As a general rule, I think free markets work pretty well. But they tend not to work so well when buyers lack critical information before they engage in a transaction. Sometimes the private market does an excellent job of filling information gaps; examples include online reviews or car magazines. Other times critical information is costly for outsiders to collect, (calorie counts, condition of a used car) and government regulation requiring disclosure can result in more informed decisions when the cost of data collection and dissemination is low compared to the gains from the information.
The private market (US News) provides lots of data about colleges, but most of the guides and rankings focus on inputs (class size, SAT scores) rather than outcomes (learning, careers). Senators Marco Rubio (R, FL) and Ron Wyden (D, OR) -- note the bipartisanship --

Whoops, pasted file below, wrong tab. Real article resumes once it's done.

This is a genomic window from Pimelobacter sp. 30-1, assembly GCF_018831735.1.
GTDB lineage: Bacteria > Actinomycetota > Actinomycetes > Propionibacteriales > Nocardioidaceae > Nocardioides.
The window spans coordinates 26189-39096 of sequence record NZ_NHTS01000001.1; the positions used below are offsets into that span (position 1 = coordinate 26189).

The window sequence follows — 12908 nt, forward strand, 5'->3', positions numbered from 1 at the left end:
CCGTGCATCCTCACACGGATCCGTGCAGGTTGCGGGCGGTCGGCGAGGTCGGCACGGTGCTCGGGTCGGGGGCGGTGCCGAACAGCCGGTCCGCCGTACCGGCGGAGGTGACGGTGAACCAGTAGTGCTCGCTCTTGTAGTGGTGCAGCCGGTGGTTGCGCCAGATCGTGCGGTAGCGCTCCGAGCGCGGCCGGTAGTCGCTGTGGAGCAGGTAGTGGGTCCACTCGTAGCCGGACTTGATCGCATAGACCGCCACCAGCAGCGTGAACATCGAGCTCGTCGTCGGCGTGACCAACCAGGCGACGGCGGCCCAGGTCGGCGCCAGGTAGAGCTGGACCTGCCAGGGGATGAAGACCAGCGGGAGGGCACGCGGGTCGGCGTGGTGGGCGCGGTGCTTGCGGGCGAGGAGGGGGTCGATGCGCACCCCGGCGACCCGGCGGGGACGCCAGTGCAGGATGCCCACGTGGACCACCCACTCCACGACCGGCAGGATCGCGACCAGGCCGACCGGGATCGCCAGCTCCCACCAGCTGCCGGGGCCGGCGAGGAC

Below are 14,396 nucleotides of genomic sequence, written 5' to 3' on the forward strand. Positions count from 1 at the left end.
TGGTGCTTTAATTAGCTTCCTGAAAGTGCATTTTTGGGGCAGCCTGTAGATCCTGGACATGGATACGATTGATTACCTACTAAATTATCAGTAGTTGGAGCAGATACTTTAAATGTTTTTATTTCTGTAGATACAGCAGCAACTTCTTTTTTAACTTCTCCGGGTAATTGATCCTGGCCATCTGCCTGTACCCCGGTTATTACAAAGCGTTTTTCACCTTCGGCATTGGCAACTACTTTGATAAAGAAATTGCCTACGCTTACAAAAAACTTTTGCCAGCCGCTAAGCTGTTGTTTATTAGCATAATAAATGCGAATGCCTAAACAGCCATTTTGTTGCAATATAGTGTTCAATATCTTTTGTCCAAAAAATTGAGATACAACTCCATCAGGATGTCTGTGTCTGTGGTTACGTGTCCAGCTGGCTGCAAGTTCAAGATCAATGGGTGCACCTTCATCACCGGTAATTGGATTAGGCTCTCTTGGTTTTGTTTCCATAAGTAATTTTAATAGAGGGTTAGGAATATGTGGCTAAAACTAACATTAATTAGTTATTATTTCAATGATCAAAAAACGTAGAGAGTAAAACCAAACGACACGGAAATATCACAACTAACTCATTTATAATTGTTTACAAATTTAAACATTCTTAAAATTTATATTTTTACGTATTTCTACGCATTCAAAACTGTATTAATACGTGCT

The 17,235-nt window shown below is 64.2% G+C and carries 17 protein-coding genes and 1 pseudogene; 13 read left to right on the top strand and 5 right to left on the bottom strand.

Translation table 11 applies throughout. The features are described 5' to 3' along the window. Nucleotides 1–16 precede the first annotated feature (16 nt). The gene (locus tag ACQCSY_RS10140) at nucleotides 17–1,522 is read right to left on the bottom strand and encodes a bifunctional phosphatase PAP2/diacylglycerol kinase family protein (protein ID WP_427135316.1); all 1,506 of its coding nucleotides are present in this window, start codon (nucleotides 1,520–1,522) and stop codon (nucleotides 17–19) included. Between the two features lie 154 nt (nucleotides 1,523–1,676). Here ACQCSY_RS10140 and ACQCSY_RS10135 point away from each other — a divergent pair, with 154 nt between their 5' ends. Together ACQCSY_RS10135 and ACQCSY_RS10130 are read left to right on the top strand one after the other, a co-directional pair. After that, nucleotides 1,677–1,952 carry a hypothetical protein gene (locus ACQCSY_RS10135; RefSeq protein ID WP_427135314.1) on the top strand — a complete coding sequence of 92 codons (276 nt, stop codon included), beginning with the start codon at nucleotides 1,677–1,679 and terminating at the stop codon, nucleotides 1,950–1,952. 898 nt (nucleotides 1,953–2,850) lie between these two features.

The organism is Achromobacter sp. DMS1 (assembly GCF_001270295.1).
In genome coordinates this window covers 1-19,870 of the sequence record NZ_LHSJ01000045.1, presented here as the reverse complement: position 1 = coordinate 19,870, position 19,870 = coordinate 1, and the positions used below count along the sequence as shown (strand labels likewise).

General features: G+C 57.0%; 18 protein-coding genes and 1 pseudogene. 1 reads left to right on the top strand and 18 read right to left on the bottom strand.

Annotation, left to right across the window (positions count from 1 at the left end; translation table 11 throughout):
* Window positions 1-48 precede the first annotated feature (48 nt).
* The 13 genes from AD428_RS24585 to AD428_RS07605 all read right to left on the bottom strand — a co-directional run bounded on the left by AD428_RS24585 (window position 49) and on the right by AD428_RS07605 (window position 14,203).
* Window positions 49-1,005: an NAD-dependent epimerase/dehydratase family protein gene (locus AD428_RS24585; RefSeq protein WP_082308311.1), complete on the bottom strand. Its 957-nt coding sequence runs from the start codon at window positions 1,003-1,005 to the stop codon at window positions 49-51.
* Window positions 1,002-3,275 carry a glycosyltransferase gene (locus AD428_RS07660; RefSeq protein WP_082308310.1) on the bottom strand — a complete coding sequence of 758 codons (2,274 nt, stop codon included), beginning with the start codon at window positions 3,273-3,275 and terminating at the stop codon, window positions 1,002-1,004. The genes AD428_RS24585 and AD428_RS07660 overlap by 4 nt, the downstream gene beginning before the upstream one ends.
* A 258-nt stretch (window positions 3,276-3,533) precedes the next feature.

have introduced a bill ("The Right to Know Before You Go Act") that
would require colleges to tabulate and publish placement rates and
salaries by major. Students and their families would then be better positioned to decide for themselves whether college is a wise investment.
Obtaining and tabulating such data will not be an easy task. Not all students will report post-graduation plans and salaries. WSJ notes that publishing fresh data each year by major will raise privacy concerns in small departments and programs; a three year average makes more sense than annual numbers. Ten states are already releasing such information; the other 40 (and DC) should join them.
Dow hits 20,000
3 months ago